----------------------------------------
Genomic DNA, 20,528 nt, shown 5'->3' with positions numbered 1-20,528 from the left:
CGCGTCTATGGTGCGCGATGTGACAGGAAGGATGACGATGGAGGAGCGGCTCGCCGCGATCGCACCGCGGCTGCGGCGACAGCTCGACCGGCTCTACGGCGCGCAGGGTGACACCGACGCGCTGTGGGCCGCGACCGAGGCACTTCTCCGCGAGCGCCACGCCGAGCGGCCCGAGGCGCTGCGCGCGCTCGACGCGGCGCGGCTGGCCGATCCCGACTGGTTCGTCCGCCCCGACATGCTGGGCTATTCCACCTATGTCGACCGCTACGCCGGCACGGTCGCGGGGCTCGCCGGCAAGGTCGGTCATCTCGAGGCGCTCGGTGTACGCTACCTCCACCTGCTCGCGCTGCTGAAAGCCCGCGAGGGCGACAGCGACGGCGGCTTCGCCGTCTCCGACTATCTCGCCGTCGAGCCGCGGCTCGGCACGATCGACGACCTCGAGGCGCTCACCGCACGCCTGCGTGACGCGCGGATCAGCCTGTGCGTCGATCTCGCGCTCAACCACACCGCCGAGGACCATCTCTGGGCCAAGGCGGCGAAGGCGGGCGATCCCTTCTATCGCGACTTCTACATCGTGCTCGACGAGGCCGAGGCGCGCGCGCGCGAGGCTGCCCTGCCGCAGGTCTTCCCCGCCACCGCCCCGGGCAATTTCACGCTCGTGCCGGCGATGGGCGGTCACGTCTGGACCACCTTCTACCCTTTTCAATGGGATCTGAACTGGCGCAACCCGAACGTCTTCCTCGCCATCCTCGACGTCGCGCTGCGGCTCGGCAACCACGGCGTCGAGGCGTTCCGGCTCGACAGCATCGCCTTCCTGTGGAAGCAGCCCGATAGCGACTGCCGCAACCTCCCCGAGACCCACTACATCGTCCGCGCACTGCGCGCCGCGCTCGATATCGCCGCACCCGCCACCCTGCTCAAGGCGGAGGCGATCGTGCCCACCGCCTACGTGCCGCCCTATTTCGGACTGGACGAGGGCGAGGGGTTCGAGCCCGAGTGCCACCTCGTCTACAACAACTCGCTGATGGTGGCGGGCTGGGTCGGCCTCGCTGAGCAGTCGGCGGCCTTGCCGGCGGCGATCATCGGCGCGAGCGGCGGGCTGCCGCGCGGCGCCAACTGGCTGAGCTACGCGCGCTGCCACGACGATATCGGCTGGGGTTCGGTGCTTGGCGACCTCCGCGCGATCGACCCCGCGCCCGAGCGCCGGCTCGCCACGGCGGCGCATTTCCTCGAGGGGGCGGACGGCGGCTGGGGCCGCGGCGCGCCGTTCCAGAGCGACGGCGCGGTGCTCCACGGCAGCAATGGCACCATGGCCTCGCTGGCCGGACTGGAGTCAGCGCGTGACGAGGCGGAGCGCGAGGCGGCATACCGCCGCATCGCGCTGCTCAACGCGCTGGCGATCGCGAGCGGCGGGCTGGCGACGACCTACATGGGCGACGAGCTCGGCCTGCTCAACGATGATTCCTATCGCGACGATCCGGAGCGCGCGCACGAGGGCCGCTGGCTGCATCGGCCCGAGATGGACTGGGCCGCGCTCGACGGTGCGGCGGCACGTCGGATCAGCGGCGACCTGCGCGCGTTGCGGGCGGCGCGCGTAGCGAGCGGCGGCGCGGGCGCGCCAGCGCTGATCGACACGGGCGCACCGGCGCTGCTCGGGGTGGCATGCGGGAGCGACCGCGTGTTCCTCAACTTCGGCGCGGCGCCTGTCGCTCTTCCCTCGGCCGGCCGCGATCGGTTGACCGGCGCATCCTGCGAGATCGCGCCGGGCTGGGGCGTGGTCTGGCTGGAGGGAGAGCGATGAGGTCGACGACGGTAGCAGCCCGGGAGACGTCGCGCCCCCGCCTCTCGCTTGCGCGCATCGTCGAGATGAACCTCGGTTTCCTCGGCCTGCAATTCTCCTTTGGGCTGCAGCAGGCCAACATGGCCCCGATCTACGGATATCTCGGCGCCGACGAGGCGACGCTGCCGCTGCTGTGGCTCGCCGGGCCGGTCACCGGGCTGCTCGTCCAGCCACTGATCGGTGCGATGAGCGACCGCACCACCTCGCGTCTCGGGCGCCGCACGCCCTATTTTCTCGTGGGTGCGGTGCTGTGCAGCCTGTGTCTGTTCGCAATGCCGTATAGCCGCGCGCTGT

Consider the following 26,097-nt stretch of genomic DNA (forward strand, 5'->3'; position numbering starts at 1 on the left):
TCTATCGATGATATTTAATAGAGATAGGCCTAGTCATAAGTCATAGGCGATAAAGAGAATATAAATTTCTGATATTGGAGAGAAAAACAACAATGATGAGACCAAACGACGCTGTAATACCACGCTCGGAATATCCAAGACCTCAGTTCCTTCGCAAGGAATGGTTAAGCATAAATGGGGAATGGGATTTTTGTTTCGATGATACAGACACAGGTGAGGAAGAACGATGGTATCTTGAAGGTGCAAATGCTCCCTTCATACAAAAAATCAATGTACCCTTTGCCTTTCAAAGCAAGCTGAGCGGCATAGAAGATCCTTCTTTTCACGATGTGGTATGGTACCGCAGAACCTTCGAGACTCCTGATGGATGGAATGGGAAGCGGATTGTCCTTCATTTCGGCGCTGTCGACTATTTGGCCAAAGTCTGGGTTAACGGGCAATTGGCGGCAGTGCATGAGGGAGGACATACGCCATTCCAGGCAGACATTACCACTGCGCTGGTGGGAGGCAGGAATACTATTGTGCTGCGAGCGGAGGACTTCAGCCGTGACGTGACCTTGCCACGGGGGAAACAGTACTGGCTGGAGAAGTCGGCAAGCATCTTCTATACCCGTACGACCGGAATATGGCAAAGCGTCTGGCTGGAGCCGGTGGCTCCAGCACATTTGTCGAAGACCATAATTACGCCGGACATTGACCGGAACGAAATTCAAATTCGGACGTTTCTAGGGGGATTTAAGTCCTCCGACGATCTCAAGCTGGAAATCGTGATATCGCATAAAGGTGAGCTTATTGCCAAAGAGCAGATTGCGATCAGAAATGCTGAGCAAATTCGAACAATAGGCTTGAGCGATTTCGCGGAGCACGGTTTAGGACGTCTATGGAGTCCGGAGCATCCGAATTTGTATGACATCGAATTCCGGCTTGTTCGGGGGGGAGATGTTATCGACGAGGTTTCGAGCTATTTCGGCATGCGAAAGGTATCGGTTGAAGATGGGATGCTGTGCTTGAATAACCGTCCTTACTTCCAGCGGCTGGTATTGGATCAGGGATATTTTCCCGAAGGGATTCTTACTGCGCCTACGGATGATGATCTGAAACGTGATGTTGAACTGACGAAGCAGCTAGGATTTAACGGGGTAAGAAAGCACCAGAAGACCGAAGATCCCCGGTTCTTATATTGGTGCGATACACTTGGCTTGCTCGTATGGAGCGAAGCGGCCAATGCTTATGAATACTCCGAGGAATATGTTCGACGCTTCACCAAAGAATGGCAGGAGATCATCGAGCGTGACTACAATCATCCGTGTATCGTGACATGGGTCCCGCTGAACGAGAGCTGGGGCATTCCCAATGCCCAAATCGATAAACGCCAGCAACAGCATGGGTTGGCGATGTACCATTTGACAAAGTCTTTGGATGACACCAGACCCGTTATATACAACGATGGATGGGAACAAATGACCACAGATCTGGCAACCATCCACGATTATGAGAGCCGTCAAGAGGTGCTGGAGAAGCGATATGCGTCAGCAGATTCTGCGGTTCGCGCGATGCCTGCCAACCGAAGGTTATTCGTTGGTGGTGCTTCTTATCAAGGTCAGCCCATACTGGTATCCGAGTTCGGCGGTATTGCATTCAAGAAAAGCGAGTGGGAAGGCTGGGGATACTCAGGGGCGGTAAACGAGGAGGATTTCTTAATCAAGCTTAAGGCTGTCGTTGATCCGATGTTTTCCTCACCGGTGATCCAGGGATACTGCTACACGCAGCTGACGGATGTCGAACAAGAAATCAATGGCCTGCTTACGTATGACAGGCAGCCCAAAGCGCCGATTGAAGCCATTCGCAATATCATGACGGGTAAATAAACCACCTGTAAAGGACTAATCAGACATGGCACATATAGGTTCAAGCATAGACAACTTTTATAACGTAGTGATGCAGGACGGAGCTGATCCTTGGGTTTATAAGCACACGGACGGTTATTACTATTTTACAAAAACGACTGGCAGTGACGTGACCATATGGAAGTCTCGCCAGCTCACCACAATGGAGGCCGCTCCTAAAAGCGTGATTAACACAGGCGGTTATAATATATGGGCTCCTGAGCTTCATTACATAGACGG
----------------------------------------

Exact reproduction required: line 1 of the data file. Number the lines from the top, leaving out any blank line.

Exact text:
Genomic DNA, 20,528 nt, shown 5'->3' with positions numbered 1-20,528 from the left: